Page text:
It’s only idiotic if you think guvment doesn’t need to protect it’s income sources. Just look where gambling has been approved outside of Nevada, almost always in depressed areas needing revenue. The need for revenue and jobs has often trumped religious objections to gambling even in bible-thumping states such as Mississippi.

    We need taxes, Mr. Levitt, for all those Cadillac-driving welfare queens hopped up on drugs with 6 kids Or all those 500 lb bombs that we are dropping on Iraq.

    I actually think your linking of gambling and prediction markets is a big mistake, if your goal is to see more prediction markets.

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  5. alecjarvis says:

    I don’t follow #2′s point. We need tax revenue; why don’t we allow US casinos to run online casinos, then, when we can collect tax revenue from their operations? A ban only sends online gamblers to Australian or Caribbean sites.

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  6. alecjarvis says:

    I don’t follow #2′s point. We need tax revenue; why don’t we allow US casinos to run online casinos, then, when we can collect tax revenue from their operations? A ban only sends online gamblers to Australian or Caribbean sites.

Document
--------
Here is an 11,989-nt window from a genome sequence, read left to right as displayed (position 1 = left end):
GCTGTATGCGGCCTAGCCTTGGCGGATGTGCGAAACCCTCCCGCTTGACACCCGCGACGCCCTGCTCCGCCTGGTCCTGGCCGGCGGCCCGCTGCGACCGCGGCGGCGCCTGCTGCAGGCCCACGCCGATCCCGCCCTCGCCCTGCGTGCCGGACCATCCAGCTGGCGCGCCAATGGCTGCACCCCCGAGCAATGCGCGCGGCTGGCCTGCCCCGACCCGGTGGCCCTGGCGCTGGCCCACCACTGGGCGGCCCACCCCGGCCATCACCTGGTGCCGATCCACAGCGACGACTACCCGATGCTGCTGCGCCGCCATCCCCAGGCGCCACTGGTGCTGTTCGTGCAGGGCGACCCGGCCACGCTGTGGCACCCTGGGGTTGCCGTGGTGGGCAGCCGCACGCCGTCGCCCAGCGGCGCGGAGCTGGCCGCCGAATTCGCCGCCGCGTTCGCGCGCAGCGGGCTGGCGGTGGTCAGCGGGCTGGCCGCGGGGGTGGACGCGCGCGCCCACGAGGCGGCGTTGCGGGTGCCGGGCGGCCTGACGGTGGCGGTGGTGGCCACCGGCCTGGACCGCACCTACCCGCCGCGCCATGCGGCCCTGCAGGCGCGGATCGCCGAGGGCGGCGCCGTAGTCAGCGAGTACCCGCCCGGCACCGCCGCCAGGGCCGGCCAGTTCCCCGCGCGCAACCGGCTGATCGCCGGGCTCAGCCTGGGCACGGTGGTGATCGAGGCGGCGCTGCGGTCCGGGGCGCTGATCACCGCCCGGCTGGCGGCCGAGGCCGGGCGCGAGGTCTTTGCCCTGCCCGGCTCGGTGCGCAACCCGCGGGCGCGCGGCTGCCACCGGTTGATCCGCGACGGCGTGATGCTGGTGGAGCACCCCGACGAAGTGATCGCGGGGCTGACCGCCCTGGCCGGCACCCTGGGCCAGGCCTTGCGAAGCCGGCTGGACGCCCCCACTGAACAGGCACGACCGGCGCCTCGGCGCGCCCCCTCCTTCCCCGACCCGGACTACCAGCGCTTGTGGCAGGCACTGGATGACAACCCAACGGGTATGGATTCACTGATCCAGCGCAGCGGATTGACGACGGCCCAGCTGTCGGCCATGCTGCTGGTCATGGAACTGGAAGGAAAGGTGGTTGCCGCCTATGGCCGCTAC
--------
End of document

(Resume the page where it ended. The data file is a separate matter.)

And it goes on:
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  7. pparkman says:

    Unlike egretman, I agree completely with Dr. Levitt. Prediction markets, stock markets, horse racing, craps, lottery, investing in real estate; it’s all gambling if you define gambling as placing money at risk based on the outcome of chance events. And what other definition of gambling do you have?

    I’m not familiar with the laws against prediction markets, but I assume that they are just the laws against gambling, and that the letter-circulators are asking that an exemption be carved out of the gambling statutes for “prediction markets”. Sounds iffy to me; legalize gambling, don’t draw finer distinctions.

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  8. pparkman says:

    Unlike egretman, I agree completely with Dr. Levitt. Prediction markets, stock markets, horse racing, craps, lottery, investing in real estate; it’s all gambling if you define gambling as placing money at risk based on the outcome of chance events. And what other definition of gambling do you have?

    I’m not familiar with the laws against prediction markets, but I assume that they are just the laws against gambling, and that the letter-circulators are asking that an exemption be carved out of the gambling statutes for “prediction markets”. Sounds iffy to me; legalize gambling, don’t draw finer distinctions.